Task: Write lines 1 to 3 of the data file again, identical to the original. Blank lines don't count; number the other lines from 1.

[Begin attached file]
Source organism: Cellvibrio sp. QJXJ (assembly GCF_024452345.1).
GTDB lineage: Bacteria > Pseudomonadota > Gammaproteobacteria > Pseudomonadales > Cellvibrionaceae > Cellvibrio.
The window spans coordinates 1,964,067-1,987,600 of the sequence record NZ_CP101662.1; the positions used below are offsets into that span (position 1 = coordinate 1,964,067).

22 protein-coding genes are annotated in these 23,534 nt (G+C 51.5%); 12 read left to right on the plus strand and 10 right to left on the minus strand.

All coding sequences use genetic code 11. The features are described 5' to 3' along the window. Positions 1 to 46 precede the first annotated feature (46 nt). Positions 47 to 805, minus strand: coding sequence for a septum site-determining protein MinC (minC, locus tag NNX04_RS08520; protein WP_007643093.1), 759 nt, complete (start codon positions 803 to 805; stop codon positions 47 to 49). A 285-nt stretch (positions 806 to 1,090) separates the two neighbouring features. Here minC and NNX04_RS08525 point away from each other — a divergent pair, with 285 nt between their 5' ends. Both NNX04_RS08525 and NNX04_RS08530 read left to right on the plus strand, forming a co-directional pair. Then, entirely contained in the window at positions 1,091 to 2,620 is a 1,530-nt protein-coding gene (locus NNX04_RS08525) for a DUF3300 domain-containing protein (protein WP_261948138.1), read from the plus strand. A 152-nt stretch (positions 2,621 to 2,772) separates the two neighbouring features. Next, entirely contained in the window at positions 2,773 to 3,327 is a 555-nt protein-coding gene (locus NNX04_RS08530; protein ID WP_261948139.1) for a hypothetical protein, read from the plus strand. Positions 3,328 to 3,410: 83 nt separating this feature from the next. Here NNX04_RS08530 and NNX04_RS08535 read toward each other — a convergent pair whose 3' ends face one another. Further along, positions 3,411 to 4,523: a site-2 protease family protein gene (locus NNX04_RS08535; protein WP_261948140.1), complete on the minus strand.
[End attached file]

Source organism: Cellvibrio sp. QJXJ (assembly GCF_024452345.1).
GTDB lineage: Bacteria > Pseudomonadota > Gammaproteobacteria > Pseudomonadales > Cellvibrionaceae > Cellvibrio.
The window spans coordinates 1,964,067-1,987,600 of the sequence record NZ_CP101662.1; the positions used below are offsets into that span (position 1 = coordinate 1,964,067).